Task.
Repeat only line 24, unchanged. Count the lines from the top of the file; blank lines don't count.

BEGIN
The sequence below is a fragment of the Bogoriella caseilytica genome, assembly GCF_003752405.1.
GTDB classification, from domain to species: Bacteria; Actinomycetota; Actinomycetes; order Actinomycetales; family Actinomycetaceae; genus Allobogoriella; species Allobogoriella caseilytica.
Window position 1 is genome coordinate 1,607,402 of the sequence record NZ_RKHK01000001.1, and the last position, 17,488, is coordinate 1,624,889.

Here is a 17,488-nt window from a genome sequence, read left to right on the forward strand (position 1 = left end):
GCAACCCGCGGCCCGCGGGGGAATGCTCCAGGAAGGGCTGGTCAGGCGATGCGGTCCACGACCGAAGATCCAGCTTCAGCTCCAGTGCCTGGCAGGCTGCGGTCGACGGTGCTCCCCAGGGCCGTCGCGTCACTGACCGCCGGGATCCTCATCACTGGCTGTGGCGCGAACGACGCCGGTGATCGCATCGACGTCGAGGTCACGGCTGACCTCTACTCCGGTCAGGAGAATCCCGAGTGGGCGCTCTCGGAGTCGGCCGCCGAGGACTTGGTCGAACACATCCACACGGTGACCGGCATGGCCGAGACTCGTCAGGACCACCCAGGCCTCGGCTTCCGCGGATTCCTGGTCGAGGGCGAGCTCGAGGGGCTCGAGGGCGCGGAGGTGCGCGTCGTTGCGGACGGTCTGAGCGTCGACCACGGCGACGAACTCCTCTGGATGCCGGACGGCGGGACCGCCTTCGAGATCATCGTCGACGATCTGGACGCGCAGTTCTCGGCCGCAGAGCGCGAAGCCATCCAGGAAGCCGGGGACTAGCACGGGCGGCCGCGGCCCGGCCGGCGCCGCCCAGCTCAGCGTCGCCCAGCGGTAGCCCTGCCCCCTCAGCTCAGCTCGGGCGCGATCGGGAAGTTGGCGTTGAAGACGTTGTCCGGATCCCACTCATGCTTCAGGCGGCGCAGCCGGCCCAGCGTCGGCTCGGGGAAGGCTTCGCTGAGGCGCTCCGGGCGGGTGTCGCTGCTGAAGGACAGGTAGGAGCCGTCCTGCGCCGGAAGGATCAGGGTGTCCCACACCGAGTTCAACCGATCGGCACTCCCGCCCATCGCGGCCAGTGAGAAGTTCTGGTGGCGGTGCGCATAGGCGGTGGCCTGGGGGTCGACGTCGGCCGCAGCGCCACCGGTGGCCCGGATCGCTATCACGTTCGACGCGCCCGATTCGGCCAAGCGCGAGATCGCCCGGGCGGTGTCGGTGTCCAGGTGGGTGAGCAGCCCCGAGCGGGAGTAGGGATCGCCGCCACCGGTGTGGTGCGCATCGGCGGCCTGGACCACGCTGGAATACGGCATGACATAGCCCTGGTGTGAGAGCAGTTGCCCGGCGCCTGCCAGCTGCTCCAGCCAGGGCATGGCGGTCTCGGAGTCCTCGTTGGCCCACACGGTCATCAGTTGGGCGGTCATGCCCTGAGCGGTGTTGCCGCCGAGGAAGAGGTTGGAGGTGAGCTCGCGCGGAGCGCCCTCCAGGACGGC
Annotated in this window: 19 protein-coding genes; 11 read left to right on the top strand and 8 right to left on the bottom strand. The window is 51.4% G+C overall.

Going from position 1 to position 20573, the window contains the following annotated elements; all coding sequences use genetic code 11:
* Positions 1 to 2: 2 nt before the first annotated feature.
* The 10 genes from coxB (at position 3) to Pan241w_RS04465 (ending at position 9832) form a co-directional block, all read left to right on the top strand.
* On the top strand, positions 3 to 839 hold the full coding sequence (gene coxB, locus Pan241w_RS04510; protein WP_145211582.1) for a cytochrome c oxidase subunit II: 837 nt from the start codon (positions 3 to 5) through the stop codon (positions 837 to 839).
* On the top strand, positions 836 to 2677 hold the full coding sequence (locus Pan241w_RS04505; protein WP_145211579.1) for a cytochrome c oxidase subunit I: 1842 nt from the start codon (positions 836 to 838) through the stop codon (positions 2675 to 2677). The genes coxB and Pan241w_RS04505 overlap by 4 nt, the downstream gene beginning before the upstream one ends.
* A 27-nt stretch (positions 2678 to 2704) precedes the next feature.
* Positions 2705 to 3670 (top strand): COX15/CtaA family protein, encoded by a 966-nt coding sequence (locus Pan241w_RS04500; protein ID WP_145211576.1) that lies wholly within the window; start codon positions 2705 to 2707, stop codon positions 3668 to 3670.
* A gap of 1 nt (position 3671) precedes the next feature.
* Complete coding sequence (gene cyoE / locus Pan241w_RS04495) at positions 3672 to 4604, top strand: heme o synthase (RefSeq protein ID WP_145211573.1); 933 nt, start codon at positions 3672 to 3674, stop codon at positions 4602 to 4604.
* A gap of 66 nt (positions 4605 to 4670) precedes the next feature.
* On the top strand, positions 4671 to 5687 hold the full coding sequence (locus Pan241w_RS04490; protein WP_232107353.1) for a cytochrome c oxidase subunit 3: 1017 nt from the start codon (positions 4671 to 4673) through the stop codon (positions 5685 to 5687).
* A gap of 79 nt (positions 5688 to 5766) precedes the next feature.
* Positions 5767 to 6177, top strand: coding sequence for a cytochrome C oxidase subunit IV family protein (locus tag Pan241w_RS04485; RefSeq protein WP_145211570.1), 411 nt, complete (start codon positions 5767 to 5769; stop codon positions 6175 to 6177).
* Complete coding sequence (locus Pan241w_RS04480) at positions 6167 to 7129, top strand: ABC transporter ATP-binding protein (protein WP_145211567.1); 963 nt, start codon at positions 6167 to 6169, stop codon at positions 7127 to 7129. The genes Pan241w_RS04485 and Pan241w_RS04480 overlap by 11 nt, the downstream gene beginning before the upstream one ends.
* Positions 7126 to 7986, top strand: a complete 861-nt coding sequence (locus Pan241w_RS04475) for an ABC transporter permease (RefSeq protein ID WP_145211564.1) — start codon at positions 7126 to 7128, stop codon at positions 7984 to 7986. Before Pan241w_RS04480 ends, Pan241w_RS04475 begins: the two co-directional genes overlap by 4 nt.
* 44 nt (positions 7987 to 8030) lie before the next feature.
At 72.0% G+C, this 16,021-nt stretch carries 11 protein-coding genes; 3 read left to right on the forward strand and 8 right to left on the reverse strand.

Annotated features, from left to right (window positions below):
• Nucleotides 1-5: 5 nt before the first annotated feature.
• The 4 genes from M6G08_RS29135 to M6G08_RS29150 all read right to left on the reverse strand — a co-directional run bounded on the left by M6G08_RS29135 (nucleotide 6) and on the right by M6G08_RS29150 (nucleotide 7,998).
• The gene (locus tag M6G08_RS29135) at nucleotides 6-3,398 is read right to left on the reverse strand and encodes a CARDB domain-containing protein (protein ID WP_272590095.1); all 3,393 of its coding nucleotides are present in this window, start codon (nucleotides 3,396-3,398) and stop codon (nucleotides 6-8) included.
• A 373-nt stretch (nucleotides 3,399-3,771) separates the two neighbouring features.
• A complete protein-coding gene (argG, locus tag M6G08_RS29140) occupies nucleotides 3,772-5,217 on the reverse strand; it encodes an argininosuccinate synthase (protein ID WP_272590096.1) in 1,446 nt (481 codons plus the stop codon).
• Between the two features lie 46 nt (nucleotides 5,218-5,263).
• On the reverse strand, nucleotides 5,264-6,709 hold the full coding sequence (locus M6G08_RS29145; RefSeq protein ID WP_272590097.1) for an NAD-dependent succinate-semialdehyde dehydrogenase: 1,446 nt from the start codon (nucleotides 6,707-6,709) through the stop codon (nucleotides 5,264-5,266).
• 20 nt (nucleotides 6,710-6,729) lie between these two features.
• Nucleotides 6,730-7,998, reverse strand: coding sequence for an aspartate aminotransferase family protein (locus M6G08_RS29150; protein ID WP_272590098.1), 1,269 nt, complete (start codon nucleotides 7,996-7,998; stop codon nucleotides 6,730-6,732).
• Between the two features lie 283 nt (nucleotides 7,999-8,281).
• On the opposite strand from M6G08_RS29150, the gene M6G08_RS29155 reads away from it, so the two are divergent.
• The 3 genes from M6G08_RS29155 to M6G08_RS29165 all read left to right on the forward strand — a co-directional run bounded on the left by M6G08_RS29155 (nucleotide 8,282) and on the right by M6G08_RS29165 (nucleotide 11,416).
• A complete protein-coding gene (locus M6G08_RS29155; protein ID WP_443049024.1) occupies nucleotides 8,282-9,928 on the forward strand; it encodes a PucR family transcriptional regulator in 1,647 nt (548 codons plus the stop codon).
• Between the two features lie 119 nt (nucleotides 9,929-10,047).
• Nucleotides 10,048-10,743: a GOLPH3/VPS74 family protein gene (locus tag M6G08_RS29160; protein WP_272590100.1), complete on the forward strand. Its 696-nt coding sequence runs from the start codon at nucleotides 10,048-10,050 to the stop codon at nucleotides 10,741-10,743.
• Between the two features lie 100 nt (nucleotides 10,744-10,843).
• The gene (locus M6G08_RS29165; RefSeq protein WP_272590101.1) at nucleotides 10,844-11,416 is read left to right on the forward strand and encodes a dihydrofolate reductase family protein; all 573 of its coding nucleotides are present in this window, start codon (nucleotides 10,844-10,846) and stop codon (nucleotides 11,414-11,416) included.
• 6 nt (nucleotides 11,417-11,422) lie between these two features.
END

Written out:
Annotated features, from left to right (window positions below):